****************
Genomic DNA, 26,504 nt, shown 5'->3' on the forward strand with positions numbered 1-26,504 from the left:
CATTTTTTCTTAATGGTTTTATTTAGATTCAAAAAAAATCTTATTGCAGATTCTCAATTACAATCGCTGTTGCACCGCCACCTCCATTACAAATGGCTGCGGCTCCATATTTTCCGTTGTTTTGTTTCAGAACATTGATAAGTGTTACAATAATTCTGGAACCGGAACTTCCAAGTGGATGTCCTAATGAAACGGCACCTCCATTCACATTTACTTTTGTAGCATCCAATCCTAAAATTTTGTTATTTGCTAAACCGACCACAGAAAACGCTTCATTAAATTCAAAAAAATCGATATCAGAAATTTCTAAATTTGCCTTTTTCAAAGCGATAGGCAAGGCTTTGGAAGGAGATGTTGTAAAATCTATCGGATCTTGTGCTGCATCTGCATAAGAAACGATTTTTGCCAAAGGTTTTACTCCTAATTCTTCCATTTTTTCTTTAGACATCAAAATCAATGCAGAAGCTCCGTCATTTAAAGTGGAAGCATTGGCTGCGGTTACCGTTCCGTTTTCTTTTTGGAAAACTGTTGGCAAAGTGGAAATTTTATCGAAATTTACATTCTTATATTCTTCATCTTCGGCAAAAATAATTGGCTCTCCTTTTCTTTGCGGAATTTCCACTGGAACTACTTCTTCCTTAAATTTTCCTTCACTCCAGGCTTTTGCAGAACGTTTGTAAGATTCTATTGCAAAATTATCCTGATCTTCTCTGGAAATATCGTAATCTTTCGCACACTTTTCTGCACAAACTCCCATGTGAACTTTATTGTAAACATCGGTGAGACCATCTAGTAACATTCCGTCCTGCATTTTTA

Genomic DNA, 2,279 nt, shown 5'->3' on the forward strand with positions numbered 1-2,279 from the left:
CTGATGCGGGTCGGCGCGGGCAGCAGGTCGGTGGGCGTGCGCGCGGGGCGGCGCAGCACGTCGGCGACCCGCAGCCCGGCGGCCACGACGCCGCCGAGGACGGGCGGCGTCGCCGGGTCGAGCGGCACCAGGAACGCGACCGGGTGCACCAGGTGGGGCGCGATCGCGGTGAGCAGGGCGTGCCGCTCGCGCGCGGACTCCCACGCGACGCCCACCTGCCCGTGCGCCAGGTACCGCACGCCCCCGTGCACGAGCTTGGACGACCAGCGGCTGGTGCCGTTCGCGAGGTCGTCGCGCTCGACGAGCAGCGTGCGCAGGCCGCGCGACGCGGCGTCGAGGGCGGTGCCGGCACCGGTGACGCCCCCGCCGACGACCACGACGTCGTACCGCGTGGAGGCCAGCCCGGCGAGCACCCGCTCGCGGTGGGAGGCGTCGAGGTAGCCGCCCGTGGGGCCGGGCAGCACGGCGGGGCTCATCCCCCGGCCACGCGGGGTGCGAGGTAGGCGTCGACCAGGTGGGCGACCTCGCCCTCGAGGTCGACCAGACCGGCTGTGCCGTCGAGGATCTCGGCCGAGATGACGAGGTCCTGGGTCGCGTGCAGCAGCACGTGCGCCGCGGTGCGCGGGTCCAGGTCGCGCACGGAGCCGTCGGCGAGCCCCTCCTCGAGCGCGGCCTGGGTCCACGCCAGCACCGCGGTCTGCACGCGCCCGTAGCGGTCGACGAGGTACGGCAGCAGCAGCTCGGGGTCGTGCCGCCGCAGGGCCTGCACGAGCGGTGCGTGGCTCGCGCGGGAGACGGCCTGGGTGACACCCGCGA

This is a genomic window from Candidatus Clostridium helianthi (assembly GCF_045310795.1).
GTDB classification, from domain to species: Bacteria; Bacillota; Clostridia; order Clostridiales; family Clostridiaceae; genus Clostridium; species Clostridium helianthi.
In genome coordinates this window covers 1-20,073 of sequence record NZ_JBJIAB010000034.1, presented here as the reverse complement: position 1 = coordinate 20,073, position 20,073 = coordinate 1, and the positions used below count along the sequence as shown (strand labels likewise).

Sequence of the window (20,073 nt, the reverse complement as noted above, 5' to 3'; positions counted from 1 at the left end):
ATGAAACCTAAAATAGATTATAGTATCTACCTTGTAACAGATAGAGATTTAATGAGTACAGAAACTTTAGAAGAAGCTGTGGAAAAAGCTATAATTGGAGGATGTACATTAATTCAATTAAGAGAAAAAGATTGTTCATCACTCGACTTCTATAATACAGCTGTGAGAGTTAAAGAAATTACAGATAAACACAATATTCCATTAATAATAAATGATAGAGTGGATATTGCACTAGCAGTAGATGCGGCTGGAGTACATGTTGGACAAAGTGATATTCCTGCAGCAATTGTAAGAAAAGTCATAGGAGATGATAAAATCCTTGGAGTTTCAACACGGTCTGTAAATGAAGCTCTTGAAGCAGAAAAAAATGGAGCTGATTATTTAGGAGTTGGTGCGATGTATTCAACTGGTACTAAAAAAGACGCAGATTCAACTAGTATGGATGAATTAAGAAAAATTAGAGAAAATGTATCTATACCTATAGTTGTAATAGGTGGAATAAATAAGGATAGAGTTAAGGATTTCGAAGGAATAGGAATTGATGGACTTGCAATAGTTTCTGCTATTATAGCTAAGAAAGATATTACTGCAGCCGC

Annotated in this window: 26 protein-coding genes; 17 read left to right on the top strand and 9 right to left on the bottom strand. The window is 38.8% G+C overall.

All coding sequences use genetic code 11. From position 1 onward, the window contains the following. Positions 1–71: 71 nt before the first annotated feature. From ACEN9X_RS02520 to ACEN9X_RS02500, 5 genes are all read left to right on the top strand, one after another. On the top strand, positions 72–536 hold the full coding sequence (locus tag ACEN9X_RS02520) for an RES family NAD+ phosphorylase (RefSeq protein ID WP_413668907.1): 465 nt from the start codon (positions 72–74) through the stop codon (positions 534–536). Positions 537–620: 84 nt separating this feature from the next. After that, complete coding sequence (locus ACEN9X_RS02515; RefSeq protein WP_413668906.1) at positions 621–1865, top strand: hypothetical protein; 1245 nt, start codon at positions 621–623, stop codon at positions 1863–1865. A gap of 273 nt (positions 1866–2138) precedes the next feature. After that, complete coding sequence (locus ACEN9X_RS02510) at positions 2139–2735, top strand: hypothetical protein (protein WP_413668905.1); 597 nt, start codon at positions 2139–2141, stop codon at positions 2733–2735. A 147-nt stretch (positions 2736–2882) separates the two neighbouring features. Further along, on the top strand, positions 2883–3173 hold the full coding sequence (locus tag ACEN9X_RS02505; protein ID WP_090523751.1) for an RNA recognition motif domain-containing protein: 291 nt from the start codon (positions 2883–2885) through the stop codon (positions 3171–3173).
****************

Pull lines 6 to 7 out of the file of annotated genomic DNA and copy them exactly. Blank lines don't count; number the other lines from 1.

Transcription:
GTDB classification, from domain to species: Bacteria; Bacillota; Clostridia; order Clostridiales; family Clostridiaceae; genus Clostridium; species Clostridium helianthi.
In genome coordinates this window covers 1-20,073 of sequence record NZ_JBJIAB010000034.1, presented here as the reverse complement: position 1 = coordinate 20,073, position 20,073 = coordinate 1, and the positions used below count along the sequence as shown (strand labels likewise).